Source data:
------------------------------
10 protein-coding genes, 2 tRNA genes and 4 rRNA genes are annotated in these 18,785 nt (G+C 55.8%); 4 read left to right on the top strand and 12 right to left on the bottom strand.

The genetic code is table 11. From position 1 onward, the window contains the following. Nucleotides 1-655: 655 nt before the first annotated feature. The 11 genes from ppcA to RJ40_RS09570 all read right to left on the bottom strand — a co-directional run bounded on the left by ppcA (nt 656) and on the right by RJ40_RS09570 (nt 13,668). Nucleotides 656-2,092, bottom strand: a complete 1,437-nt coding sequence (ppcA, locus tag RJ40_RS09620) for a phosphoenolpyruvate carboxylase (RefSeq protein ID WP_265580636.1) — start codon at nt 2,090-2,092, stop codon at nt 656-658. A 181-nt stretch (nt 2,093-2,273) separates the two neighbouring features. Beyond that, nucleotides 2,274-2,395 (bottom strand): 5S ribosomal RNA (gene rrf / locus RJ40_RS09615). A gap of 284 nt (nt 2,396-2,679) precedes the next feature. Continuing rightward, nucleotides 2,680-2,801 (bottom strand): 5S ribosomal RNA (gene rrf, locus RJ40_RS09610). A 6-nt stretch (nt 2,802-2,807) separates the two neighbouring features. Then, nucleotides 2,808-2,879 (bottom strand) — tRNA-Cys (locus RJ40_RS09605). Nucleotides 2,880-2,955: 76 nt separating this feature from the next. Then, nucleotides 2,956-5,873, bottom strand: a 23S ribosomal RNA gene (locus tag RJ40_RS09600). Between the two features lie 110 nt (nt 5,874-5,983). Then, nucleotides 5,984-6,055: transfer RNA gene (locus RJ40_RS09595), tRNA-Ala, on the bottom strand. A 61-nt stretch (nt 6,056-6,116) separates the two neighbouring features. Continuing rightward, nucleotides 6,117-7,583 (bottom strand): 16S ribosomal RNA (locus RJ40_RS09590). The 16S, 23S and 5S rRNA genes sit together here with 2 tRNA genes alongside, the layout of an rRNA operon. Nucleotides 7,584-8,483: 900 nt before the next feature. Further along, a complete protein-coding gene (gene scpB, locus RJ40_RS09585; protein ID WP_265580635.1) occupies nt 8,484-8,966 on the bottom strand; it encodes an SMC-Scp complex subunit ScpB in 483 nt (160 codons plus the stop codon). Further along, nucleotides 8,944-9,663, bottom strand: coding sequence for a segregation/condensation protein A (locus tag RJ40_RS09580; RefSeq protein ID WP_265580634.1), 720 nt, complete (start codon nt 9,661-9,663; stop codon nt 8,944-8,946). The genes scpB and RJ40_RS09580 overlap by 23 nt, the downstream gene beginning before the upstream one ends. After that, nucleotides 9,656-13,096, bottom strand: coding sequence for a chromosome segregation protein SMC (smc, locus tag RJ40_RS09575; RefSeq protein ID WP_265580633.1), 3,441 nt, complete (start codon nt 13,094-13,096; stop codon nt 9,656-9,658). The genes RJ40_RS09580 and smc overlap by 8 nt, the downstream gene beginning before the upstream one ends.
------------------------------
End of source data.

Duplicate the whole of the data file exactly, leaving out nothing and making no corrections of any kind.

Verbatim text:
10 protein-coding genes, 2 tRNA genes and 4 rRNA genes are annotated in these 18,785 nt (G+C 55.8%); 4 read left to right on the top strand and 12 right to left on the bottom strand.

The genetic code is table 11. From position 1 onward, the window contains the following. Nucleotides 1-655: 655 nt before the first annotated feature. The 11 genes from ppcA to RJ40_RS09570 all read right to left on the bottom strand — a co-directional run bounded on the left by ppcA (nt 656) and on the right by RJ40_RS09570 (nt 13,668). Nucleotides 656-2,092, bottom strand: a complete 1,437-nt coding sequence (ppcA, locus tag RJ40_RS09620) for a phosphoenolpyruvate carboxylase (RefSeq protein ID WP_265580636.1) — start codon at nt 2,090-2,092, stop codon at nt 656-658. A 181-nt stretch (nt 2,093-2,273) separates the two neighbouring features. Beyond that, nucleotides 2,274-2,395 (bottom strand): 5S ribosomal RNA (gene rrf / locus RJ40_RS09615). A gap of 284 nt (nt 2,396-2,679) precedes the next feature. Continuing rightward, nucleotides 2,680-2,801 (bottom strand): 5S ribosomal RNA (gene rrf, locus RJ40_RS09610). A 6-nt stretch (nt 2,802-2,807) separates the two neighbouring features. Then, nucleotides 2,808-2,879 (bottom strand) — tRNA-Cys (locus RJ40_RS09605). Nucleotides 2,880-2,955: 76 nt separating this feature from the next. Then, nucleotides 2,956-5,873, bottom strand: a 23S ribosomal RNA gene (locus tag RJ40_RS09600). Between the two features lie 110 nt (nt 5,874-5,983). Then, nucleotides 5,984-6,055: transfer RNA gene (locus RJ40_RS09595), tRNA-Ala, on the bottom strand. A 61-nt stretch (nt 6,056-6,116) separates the two neighbouring features. Continuing rightward, nucleotides 6,117-7,583 (bottom strand): 16S ribosomal RNA (locus RJ40_RS09590). The 16S, 23S and 5S rRNA genes sit together here with 2 tRNA genes alongside, the layout of an rRNA operon. Nucleotides 7,584-8,483: 900 nt before the next feature. Further along, a complete protein-coding gene (gene scpB, locus RJ40_RS09585; protein ID WP_265580635.1) occupies nt 8,484-8,966 on the bottom strand; it encodes an SMC-Scp complex subunit ScpB in 483 nt (160 codons plus the stop codon). Further along, nucleotides 8,944-9,663, bottom strand: coding sequence for a segregation/condensation protein A (locus tag RJ40_RS09580; RefSeq protein ID WP_265580634.1), 720 nt, complete (start codon nt 9,661-9,663; stop codon nt 8,944-8,946). The genes scpB and RJ40_RS09580 overlap by 23 nt, the downstream gene beginning before the upstream one ends. After that, nucleotides 9,656-13,096, bottom strand: coding sequence for a chromosome segregation protein SMC (smc, locus tag RJ40_RS09575; RefSeq protein ID WP_265580633.1), 3,441 nt, complete (start codon nt 13,094-13,096; stop codon nt 9,656-9,658). The genes RJ40_RS09580 and smc overlap by 8 nt, the downstream gene beginning before the upstream one ends.